My Dog’s Breath Smells Like Bile
Dog breath—no pet parent (or at least most!) wouldn’t say that doggie breath is a great smell. But it is an indication that a dog is healthy. What happens, though, when a dog’s breath begins to stink?
Has your dog’s breath started to smell like bile? Are you worried this may indicate that your dog is sick? If so, you’ve come to the right place. We understand it can be scary when your dog develops a symptom of this type.
In this article, we’ll take a look at what can cause a dog’s breath to smell like bile and what you can do to help your dog. Let’s get started!
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One of the most common problems that can cause a dog’s breath to smell like bile is a digestive tract problem. The issue could be a stomach ulcer, an imbalance of gut bacteria, and more.
A gut imbalance, or even an ulcer, can be caused when bacteria and other gut tenants (such as fungi and viruses) begin to become too numerous. This can happen if a dog becomes sick, stressed, starts a new diet or medication, and more. This imbalance may be accompanied by bad breath, diarrhea, vomiting, and more.
If your dog is showing any of these symptoms, then it’s best to call the vet right away.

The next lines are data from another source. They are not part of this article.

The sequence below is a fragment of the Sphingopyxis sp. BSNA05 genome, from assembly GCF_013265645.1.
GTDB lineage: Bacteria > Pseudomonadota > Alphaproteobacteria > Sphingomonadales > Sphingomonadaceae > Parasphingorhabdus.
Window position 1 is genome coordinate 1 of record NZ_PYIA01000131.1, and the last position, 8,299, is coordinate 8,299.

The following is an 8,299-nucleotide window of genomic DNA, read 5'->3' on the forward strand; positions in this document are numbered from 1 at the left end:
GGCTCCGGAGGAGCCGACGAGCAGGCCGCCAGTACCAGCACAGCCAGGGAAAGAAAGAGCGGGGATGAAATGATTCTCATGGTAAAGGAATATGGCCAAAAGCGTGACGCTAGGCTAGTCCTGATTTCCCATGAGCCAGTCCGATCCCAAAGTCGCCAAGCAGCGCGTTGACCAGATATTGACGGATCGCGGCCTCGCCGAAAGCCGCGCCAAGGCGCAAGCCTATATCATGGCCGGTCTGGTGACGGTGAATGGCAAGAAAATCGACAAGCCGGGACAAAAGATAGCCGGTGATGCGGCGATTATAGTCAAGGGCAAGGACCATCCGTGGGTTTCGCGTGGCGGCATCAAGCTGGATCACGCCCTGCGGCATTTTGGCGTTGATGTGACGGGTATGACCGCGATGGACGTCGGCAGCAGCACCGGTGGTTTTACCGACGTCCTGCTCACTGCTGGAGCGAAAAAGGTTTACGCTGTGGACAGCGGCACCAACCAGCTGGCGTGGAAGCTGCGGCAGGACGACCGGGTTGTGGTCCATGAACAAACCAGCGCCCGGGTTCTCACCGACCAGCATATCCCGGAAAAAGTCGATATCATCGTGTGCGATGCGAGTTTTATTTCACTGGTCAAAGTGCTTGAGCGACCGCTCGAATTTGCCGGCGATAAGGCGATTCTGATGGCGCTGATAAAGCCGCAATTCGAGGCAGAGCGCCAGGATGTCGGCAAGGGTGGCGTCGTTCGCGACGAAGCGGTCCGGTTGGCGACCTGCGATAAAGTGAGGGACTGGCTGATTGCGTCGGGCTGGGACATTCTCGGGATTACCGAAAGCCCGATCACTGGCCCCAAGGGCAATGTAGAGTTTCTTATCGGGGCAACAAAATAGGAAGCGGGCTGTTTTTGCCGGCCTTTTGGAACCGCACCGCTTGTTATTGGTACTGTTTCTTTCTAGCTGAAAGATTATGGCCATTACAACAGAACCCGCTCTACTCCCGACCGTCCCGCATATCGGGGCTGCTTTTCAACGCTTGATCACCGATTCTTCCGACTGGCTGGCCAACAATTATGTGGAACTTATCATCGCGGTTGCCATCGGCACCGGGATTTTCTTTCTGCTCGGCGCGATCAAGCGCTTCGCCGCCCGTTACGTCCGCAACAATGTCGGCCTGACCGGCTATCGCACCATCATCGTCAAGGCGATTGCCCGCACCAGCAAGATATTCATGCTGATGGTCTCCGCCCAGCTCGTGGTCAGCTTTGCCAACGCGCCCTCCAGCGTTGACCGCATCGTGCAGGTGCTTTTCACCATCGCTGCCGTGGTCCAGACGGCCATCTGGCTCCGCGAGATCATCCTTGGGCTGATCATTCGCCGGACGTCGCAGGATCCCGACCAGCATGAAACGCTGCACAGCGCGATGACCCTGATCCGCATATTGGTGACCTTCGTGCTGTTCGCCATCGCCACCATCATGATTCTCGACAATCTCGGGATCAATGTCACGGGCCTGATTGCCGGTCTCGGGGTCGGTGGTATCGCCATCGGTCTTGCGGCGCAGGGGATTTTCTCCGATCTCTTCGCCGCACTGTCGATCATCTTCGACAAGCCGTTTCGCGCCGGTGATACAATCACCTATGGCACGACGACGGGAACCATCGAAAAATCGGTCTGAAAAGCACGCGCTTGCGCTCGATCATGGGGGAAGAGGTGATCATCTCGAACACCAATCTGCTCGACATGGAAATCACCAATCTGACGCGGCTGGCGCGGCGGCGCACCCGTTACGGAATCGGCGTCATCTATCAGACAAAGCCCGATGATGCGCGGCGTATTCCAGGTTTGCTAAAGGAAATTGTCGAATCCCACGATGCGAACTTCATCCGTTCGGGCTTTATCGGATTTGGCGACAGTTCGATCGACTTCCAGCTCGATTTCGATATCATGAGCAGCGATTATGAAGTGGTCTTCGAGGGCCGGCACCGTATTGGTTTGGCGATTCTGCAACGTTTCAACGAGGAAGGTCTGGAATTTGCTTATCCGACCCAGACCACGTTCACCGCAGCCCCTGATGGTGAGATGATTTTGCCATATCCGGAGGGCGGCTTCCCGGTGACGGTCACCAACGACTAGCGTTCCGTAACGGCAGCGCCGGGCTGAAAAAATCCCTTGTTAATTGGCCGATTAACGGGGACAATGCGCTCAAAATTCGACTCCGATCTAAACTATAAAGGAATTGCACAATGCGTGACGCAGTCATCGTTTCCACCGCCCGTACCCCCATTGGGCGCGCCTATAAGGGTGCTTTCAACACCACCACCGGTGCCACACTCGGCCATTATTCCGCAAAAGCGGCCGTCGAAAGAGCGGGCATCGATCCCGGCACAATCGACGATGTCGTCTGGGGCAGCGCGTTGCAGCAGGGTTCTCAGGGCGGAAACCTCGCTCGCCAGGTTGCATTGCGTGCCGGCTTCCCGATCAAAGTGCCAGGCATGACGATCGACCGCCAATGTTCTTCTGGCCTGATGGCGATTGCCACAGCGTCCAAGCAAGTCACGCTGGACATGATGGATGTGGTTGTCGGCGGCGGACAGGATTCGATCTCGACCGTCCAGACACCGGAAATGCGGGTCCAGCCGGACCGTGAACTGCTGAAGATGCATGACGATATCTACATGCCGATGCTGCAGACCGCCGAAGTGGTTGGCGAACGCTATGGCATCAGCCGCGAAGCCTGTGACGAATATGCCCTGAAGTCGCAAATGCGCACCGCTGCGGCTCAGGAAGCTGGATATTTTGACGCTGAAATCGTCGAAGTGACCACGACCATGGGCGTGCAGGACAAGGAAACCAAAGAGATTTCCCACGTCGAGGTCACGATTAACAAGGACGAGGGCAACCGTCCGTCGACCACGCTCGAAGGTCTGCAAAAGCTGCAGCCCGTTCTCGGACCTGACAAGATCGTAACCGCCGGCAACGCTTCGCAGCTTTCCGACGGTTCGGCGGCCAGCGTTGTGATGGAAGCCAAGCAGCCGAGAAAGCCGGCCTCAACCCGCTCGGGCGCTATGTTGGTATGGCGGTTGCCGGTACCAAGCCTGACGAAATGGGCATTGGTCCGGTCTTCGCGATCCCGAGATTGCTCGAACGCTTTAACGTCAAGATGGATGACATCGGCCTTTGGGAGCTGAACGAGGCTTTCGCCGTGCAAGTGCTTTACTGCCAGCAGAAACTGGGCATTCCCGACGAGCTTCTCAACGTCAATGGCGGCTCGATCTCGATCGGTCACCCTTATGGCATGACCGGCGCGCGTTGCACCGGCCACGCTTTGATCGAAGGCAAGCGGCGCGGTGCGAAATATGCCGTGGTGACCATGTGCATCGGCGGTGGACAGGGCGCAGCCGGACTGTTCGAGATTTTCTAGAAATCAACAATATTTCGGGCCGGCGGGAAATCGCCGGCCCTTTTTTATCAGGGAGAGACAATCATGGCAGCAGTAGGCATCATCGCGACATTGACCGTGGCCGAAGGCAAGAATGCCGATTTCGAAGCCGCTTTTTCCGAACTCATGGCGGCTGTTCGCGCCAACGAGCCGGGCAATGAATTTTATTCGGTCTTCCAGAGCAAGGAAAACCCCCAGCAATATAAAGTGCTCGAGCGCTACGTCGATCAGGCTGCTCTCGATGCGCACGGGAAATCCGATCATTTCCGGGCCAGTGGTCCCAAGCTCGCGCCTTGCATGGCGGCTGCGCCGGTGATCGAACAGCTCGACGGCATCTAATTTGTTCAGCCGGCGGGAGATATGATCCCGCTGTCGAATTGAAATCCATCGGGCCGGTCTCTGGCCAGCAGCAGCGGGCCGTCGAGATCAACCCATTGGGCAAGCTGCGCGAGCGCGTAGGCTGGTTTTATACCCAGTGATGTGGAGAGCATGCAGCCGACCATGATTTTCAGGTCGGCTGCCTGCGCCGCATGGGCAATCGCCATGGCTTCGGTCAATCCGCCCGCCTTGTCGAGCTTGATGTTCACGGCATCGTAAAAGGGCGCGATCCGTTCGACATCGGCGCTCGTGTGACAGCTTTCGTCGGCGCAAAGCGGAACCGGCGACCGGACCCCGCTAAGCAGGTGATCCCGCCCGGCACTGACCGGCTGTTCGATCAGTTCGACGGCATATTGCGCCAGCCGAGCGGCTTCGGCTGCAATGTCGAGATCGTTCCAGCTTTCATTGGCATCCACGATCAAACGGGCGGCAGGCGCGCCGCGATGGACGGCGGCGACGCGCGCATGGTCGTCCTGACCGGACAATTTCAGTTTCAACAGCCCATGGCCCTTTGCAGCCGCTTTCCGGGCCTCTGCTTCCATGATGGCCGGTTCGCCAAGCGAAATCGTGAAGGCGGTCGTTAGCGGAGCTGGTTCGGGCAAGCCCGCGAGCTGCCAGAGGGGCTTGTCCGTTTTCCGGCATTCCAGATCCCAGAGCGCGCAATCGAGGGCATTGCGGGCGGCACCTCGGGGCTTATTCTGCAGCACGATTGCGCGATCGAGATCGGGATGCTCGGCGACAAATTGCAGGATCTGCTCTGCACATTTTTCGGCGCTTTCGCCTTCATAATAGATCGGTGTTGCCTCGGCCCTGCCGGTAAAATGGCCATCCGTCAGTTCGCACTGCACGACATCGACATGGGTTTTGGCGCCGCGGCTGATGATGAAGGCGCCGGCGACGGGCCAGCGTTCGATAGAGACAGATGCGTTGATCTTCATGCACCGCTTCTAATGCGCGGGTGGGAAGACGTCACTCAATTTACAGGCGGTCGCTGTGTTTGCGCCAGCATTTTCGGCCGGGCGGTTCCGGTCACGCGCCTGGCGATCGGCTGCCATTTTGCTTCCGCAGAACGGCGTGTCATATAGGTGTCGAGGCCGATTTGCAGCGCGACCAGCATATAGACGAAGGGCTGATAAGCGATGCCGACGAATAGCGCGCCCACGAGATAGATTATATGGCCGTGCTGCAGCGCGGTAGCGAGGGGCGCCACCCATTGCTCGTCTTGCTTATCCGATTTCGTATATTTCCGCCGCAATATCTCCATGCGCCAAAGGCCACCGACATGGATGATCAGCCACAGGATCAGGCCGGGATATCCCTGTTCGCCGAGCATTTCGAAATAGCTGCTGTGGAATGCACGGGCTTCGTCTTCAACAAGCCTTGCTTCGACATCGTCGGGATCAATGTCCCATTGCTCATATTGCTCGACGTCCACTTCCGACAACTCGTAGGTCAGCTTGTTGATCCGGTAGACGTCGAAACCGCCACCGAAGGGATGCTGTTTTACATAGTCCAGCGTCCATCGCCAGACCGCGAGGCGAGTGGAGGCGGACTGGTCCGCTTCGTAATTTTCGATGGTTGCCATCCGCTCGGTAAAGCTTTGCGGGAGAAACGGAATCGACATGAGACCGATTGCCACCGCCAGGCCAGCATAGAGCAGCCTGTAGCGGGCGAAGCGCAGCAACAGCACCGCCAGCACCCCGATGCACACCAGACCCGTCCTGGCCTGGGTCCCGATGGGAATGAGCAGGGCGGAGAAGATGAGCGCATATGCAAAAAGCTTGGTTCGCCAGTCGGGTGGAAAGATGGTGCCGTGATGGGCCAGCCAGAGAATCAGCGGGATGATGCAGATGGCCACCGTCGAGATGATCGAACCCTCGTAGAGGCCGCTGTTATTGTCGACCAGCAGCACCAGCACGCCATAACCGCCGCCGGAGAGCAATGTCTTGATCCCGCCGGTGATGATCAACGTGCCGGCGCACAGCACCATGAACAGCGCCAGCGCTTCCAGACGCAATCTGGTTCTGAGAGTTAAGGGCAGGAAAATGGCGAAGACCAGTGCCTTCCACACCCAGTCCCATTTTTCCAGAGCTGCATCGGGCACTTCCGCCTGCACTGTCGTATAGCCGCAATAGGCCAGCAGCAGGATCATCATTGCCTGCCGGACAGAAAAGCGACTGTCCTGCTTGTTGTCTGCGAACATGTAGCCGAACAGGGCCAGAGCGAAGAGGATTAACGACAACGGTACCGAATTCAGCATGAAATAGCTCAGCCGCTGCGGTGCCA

Other Causes of Bile-Breath in Dogs
Underlying health issues can cause a dog’s breath to smell like bile, including:
Kidney & liver disease: this can include stones, infection, and more. When these organs are not functioning correctly, they’re not able to remove waste products from the blood. This can lead to the waste products building up in the dog’s body, leading to bad breath and more.
Respiratory problems: such as infections can lead to very foul-smelling breath in dogs. Respiratory problems can include sinus infections, rhinitis (allergic or non-allergic), lung infections (such as pneumonia), and more.
Digestive tract issues: stomach and digestive issues can also cause bile-smelling breath in dogs. These can include stomach ulcers, megaesophagus (enlargement/stretching) of the esophagus, and more.
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The best thing you can do is make an appointment with the veterinarian. The vet will examine your dog and run tests to see what’s causing the problem.
The good news is that once the underlying health issue has been treated, your dog’s breath should return to normal! You’ll have a happy, healthy fur baby again!